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Oratorio di Vicolo del Cedro

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Oratorio di Vicolo del Cedrois a deconsecrated 18th century private convent oratory on the Vicolo del Cedro in the rione Trastevere, near the junction with Via del Mattonato.

The dedication seems to be unknown.


This little chapel does not feature in the usual historical sources for Roman churches. Armellini, for example, did not notice it. On stylistic grounds it is dated to the 18th century, but the design is very simple and it could be late 17th.

The Nolli map of 1748 shows a building of the same size on the same site, but does not label it. 

Up until 1873, the block bounded by Vicolo del Cedro, Via della Paglia and Vicolo della Frusta (except for the westernmost angle) was mostly occupied by the Discalced Carmelite nunnery of Sant'Egidio in Trastevere. The convent was built in 1610, and the sisters had a large garden to the west which was necessary because they were enclosed and were not allowed out. The little chapel was in the north-west corner of the garden, as far from the convent buildings as it was possible to get without leaving the enclosure. There was no public access.

Looking at the devotional practices of enclosed nuns until the mid 20th century, it can be surmised that this chapel was dedicated to Our Lady, and contained a image of her venerated by the nuns. If so, they would have had devotional processions to this chapel from the main church on Marian feasts.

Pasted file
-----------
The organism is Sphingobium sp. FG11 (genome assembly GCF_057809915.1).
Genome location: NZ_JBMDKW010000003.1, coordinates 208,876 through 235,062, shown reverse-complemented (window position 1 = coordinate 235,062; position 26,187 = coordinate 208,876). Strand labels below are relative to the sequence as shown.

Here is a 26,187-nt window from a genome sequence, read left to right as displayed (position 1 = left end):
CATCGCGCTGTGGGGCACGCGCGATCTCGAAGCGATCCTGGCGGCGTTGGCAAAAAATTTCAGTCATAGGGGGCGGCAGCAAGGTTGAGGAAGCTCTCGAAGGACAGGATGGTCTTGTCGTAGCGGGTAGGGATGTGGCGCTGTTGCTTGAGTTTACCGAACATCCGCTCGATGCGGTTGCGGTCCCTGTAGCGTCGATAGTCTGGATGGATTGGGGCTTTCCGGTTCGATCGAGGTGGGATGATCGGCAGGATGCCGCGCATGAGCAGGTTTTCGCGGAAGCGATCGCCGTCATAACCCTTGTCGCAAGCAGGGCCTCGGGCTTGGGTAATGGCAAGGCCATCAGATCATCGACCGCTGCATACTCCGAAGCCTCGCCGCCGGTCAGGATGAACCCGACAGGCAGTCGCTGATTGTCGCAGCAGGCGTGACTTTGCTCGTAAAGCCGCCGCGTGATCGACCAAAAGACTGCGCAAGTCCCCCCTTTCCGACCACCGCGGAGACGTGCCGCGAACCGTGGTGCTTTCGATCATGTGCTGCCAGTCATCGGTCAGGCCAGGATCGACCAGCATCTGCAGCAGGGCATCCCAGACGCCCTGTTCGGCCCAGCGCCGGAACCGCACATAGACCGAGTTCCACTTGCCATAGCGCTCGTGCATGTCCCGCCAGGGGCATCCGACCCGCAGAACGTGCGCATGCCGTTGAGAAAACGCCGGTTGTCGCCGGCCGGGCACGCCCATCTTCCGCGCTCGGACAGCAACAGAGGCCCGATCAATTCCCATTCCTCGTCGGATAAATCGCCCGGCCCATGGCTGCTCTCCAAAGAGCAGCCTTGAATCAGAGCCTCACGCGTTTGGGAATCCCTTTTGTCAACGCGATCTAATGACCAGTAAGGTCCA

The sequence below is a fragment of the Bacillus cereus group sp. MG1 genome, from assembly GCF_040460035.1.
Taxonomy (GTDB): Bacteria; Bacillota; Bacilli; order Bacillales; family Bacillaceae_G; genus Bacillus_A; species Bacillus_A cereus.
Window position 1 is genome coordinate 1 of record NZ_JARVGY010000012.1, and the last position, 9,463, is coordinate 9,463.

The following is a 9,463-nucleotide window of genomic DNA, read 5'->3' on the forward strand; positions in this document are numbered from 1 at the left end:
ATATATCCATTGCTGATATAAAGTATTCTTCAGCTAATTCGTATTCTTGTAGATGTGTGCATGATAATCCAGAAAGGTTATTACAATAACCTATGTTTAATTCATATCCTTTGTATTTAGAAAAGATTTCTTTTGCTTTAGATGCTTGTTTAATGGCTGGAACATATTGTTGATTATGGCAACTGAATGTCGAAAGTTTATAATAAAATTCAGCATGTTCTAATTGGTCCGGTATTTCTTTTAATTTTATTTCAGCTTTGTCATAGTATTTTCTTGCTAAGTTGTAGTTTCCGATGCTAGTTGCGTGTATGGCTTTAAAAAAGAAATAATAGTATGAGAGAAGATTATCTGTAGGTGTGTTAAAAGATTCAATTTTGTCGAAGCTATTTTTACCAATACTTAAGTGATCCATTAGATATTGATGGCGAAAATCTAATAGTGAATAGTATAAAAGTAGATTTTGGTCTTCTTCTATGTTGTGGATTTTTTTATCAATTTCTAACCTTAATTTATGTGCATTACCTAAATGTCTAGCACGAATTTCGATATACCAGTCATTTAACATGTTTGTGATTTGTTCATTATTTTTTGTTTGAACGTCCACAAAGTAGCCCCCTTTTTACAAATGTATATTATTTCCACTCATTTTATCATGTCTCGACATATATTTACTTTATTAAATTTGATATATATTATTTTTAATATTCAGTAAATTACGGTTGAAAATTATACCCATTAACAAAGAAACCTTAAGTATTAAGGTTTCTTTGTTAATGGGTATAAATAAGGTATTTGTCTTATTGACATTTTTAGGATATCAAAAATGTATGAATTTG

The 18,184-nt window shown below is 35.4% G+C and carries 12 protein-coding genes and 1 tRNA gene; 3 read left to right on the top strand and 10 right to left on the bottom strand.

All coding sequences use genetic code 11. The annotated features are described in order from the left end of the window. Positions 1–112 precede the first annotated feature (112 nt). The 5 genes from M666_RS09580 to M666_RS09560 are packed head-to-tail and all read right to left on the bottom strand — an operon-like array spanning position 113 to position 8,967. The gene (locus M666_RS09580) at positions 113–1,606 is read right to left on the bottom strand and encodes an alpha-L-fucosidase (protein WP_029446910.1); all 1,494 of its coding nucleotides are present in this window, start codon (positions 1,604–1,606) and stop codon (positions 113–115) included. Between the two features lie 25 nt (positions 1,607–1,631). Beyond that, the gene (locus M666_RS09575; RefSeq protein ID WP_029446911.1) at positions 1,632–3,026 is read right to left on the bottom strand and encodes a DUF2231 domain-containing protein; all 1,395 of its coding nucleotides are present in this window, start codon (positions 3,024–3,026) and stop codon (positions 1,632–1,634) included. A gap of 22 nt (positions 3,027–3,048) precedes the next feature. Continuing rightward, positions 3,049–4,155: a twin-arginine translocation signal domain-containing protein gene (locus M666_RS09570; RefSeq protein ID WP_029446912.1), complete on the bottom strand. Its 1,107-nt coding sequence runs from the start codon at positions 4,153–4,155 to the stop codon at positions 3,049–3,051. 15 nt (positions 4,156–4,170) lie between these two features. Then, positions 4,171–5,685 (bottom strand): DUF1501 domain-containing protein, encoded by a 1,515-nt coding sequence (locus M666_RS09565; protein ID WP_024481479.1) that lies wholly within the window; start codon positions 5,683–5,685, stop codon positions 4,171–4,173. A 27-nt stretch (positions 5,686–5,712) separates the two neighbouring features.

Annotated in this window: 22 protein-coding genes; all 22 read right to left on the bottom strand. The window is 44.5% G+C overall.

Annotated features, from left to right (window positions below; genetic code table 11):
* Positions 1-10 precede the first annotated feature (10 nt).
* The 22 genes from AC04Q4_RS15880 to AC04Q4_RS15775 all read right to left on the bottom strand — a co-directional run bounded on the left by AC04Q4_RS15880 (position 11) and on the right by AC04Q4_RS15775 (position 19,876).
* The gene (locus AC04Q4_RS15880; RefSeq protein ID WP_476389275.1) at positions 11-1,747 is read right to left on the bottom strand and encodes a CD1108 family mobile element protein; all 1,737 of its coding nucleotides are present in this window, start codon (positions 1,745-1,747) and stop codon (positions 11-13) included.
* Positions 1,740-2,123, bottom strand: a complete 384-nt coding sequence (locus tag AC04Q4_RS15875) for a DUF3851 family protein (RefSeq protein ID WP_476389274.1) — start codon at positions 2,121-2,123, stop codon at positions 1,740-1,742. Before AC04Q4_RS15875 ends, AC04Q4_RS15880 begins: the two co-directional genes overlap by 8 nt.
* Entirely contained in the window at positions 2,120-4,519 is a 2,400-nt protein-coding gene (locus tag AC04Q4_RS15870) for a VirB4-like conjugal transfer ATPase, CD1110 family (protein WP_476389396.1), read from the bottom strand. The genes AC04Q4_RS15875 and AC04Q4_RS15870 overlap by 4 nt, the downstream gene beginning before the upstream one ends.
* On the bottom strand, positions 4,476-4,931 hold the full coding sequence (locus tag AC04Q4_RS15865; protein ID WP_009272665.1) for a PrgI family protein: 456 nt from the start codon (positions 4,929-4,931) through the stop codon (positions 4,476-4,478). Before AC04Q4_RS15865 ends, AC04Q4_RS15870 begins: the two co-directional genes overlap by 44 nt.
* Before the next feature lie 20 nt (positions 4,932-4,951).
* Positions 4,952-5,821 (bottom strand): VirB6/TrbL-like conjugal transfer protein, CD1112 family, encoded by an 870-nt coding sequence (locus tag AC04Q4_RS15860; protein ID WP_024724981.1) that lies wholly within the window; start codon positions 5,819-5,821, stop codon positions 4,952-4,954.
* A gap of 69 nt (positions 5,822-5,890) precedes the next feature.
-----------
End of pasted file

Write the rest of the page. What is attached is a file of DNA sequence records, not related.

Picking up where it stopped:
Alternatively, it could have been used by one of the nuns having a retreat or a period of solitude as a hermit. A third possible use is as a funerary chapel.

The chapel would have fallen into disuse when the convent was expropriated by the Italian government in 1873

The gardens are now mostly occupied by an enormous, cheap and scabrous building which looks as if it dates from the 1950's. Up until recently the chapel overlooked a scruffy and weedy corner of the property and itself was in a bad state of repair, but in the last few years (2010 or so) has been noticed, and money is being spent on its restoration.


This is a small and short rectangular building with a pitched and tiled roof, the fabric being in brick which was rendered in an ochre yellow. Most of the paint had peeled off before the recent restoration. The edifice is actually a lean-to, because the rear and right hand side walls are part of the old garden wall of the convent. This continues in disjunctive stretches along the Vicolo del Cedro, although much of it has been knocked through and lowered.

The chapel stands on a plinth, and so looks as if it has a crypt. There is an alcove in this plinth below the entrance door, which is now accessed via a modern set of steel stairs. The doorway has a raised cornice, and above this is a horizontal elliptical (oeil de boeuf) window. The façade is topped by a triangular pediment, the finial of which has a wire cross (useful in proving that this was a chapel).  

The left hand side wall has a single rectangular window.

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